So that when it comes time for that person to be housed it’s a simple process for the community housing provider to make the allocation straight from the register.  They can find the applicant’s name upon your recommendation and then house them straightaway in that property.  I think that’s correct, Tony?  So, the Victorian housing register should not upset or should not change those nomination relationships between community housing organisations and disability support agencies because, ultimately, one of the main aims of the Victorian housing register is to have successful tenancies.

One of the best ways it ensures a successful tenancy is established and maintained, is for the support to be provided as part of that tenancy.  That’s why it’s so important in those nominated properties to make sure that we continue to have those pathways through into the system.

The legislation once it is passed will provide an opportunity for community housing agencies to have access to one consolidated list.  That will also mean that for access points, and even for disability support agents who opt in to use the system, they will be able to effectively manage an application.  And when a client touches base again and comes back to see where their application is at, they will be able to look it up with their consent, see if it’s current and then lodge any particular changes that need to be made which may change their priority or may change their need in terms of what kind of property they need .

For instance if they registered for a particular property, at a point in time with a specific set of needs for a property, and that changes over time you will be able to lodge that update with the register.  And that will be able to be facilitated through the good management of those applications.

What it will also provide for the client and for the support sector is a better understanding of the policies and procedures.  At the moment as Tony said before, when you’ve got 42 agencies in a system all operating off different policies and procedures, that creates a lot of difficulty in navigating the system and a difficulty in understanding what is happening.

Now, whilst every agency is going to maintain their own policies, the good thing is that the Victorian housing register will have a single set of policies.  They will be transparent and they are already all online and accessible through the funded agencies channel and you can review those policies at your leisure.  I’m sure you have plenty of time up your sleeves to be able to go and read those many pages of operational guidelines!  But they will provide a clear set of directions for you to be able to know how your client will fit into these particular categories and how they will be able to access housing through the register.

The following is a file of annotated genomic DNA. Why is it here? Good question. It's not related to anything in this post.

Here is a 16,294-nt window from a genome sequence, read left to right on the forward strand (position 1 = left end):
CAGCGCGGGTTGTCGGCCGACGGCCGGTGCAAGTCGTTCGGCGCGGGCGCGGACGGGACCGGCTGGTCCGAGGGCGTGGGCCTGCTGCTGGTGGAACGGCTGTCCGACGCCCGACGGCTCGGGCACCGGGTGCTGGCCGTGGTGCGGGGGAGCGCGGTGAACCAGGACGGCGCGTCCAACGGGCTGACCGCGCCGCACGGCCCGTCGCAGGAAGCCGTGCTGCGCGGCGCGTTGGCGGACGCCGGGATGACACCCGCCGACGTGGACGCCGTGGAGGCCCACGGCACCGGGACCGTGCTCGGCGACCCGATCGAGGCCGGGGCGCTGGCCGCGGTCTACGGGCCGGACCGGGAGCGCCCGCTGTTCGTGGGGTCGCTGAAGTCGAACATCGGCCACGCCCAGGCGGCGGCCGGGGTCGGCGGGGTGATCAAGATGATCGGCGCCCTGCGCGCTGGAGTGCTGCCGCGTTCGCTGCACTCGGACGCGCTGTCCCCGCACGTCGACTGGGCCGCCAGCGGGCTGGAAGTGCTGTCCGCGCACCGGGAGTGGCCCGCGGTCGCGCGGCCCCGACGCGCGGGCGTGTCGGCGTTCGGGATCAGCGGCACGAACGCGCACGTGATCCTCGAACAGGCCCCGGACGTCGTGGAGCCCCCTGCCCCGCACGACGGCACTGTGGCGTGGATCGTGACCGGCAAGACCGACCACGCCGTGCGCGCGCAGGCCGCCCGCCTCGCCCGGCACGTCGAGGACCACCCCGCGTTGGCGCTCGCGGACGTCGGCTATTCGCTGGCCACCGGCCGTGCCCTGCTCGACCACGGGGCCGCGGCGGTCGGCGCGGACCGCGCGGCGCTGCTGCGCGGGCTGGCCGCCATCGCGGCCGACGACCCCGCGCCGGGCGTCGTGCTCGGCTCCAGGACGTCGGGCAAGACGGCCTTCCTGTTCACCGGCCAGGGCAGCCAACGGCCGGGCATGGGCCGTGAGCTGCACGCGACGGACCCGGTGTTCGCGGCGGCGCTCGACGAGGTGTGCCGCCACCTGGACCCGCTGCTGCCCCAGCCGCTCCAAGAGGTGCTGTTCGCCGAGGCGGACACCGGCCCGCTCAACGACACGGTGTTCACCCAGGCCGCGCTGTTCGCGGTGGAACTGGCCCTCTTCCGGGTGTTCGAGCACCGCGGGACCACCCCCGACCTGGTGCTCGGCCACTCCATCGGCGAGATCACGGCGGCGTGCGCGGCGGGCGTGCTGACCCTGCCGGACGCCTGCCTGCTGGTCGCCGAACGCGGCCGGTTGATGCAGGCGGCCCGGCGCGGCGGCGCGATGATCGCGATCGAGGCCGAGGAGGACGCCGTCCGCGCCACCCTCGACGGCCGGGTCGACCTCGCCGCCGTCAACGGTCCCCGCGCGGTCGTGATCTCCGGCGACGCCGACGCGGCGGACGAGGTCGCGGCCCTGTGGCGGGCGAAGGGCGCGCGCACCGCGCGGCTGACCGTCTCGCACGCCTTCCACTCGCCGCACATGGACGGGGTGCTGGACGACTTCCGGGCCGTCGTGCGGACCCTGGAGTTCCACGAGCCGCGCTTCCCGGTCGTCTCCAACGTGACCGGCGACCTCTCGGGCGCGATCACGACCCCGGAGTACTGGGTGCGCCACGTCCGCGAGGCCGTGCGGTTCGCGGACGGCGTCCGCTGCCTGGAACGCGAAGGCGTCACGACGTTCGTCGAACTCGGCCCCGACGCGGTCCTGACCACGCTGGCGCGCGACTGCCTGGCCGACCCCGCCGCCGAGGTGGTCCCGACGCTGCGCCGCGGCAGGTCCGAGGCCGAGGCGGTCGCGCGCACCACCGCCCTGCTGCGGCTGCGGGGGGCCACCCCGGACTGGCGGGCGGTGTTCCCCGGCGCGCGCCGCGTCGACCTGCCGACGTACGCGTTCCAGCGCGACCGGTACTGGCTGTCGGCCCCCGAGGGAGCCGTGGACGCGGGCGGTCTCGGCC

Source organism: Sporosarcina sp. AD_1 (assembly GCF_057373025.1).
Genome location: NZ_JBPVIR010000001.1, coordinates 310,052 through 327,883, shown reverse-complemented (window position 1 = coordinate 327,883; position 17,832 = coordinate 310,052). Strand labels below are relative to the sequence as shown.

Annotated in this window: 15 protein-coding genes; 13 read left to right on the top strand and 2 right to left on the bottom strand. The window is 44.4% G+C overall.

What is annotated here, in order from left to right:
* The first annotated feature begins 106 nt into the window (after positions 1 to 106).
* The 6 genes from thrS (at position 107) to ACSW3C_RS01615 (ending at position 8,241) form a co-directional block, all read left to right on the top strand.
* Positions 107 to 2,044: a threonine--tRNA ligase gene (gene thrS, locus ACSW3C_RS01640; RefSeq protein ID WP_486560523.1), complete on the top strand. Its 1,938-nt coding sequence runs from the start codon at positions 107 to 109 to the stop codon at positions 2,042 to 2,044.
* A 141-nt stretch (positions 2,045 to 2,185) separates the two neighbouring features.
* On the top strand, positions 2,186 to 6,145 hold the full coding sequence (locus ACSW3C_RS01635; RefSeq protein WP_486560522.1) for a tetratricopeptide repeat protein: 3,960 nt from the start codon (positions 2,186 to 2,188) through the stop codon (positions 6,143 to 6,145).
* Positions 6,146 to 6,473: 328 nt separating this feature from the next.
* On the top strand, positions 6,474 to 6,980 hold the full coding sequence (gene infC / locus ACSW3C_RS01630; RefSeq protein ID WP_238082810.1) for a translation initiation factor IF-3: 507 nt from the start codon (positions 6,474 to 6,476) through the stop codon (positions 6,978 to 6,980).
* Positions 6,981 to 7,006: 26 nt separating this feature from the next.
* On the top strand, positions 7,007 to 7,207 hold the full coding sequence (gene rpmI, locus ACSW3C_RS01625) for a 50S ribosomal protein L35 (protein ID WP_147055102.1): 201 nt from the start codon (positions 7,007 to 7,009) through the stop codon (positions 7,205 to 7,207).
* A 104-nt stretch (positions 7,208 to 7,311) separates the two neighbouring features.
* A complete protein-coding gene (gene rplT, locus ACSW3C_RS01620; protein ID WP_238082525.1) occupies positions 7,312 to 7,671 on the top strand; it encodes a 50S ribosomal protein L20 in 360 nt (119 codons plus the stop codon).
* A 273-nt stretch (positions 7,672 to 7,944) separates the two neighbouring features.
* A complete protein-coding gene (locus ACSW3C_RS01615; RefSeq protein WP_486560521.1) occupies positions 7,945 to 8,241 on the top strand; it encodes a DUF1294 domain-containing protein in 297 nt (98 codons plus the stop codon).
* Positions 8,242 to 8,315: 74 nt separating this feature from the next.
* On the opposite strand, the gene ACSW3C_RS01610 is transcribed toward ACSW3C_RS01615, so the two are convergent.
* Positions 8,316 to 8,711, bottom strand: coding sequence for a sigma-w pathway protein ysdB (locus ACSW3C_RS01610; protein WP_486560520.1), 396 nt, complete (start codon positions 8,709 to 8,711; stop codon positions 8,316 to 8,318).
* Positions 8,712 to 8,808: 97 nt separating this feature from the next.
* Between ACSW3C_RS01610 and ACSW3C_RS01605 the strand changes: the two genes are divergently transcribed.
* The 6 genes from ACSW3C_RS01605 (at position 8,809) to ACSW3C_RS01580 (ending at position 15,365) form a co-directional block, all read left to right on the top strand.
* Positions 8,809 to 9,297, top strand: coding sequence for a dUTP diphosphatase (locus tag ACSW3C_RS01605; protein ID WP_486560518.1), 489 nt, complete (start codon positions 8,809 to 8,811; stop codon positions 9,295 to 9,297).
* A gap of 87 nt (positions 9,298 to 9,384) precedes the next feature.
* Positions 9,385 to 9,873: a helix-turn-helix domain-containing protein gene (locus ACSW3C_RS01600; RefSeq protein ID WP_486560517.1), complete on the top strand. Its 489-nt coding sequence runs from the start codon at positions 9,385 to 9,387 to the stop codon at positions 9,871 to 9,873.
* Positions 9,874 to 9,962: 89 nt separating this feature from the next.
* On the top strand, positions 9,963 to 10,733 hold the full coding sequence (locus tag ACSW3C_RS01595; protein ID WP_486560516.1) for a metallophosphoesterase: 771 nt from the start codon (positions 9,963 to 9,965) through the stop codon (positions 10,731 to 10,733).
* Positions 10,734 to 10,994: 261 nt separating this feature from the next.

The important part of the Victorian housing register I think is going to be the priority access.  At the moment there are about 10,000 applicants sitting on that segment of the Victorian housing register.  That is the most important category, as far as has been identified by the Minister, as people in the greatest need should have priority access to vacancies when they arise.  Which means homeless with support, supported housing, special housing needs, priority transfers and emergency management will be effectively the first cabs off the rank.

What we probably need to wait for is to see how the interaction between the NDIS and the housing sector is going to happen effectively and I’m sure there is still a lot of work to do on that.  But from the understanding that we have there is not going to be a lot of housing dedicated money that will flow through the NDIS.  So there will be a great amount of need but there won’t be a great amount of packages for people unless it’s at one particular end of the spectrum, which will mean there will be quite a demand put on the social housing system to be able to meet the housing needs of NDIS recipients who are not getting that housing supplement.

So Tony mentioned before a number of things, one of which was that we could take a lot of questions.  I don’t think Tony left out a lot but if there are questions about the day-to-day running of the Victorian housing register, I think we will be able to take those.  And certainly I can answer it from a community housing perspective and Tony from the department’s perspective.

Thank you.

Just quickly, if you want to ask a question we would ask you to raise your hand.  And then someone will come around with a microphone.  So we will start taking questions now.

I’m I was just asking would there be a waiting list.  People have been waiting 10 years.  So will it be the same same?

Perhaps I should answer that question.

This is fantastic.  He answers the politically controversial things.  I’m the public servant.